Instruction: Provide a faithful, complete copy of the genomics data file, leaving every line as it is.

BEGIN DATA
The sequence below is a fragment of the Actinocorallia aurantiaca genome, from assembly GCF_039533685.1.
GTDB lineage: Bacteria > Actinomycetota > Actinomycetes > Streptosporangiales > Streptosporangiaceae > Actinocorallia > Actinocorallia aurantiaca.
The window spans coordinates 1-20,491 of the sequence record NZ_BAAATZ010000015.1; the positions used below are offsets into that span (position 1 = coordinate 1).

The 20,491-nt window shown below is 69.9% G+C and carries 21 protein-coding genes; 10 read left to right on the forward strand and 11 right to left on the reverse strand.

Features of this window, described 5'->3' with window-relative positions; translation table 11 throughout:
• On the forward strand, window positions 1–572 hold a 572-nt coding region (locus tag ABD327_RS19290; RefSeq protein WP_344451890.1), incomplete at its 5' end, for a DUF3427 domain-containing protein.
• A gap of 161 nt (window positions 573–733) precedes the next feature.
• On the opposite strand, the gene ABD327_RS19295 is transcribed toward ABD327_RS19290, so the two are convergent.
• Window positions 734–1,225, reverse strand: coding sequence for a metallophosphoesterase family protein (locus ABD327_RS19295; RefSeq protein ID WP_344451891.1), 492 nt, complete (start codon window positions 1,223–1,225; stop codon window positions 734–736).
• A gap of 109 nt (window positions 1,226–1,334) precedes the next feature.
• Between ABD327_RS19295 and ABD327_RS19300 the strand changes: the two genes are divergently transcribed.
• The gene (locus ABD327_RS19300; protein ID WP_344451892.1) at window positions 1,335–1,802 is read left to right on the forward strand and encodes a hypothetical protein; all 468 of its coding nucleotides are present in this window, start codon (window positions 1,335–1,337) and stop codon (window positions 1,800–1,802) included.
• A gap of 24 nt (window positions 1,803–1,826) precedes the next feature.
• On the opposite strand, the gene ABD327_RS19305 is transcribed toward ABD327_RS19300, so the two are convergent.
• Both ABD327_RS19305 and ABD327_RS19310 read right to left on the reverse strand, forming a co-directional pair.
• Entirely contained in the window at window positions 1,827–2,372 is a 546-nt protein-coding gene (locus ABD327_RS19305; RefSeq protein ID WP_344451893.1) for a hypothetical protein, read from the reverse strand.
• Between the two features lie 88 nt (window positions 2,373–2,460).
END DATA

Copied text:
The sequence below is a fragment of the Actinocorallia aurantiaca genome, from assembly GCF_039533685.1.
GTDB lineage: Bacteria > Actinomycetota > Actinomycetes > Streptosporangiales > Streptosporangiaceae > Actinocorallia > Actinocorallia aurantiaca.
The window spans coordinates 1-20,491 of the sequence record NZ_BAAATZ010000015.1; the positions used below are offsets into that span (position 1 = coordinate 1).

The 20,491-nt window shown below is 69.9% G+C and carries 21 protein-coding genes; 10 read left to right on the forward strand and 11 right to left on the reverse strand.

Features of this window, described 5'->3' with window-relative positions; translation table 11 throughout:
• On the forward strand, window positions 1–572 hold a 572-nt coding region (locus tag ABD327_RS19290; RefSeq protein WP_344451890.1), incomplete at its 5' end, for a DUF3427 domain-containing protein.
• A gap of 161 nt (window positions 573–733) precedes the next feature.
• On the opposite strand, the gene ABD327_RS19295 is transcribed toward ABD327_RS19290, so the two are convergent.
• Window positions 734–1,225, reverse strand: coding sequence for a metallophosphoesterase family protein (locus ABD327_RS19295; RefSeq protein ID WP_344451891.1), 492 nt, complete (start codon window positions 1,223–1,225; stop codon window positions 734–736).
• A gap of 109 nt (window positions 1,226–1,334) precedes the next feature.
• Between ABD327_RS19295 and ABD327_RS19300 the strand changes: the two genes are divergently transcribed.
• The gene (locus ABD327_RS19300; protein ID WP_344451892.1) at window positions 1,335–1,802 is read left to right on the forward strand and encodes a hypothetical protein; all 468 of its coding nucleotides are present in this window, start codon (window positions 1,335–1,337) and stop codon (window positions 1,800–1,802) included.
• A gap of 24 nt (window positions 1,803–1,826) precedes the next feature.
• On the opposite strand, the gene ABD327_RS19305 is transcribed toward ABD327_RS19300, so the two are convergent.
• Both ABD327_RS19305 and ABD327_RS19310 read right to left on the reverse strand, forming a co-directional pair.
• Entirely contained in the window at window positions 1,827–2,372 is a 546-nt protein-coding gene (locus ABD327_RS19305; RefSeq protein ID WP_344451893.1) for a hypothetical protein, read from the reverse strand.
• Between the two features lie 88 nt (window positions 2,373–2,460).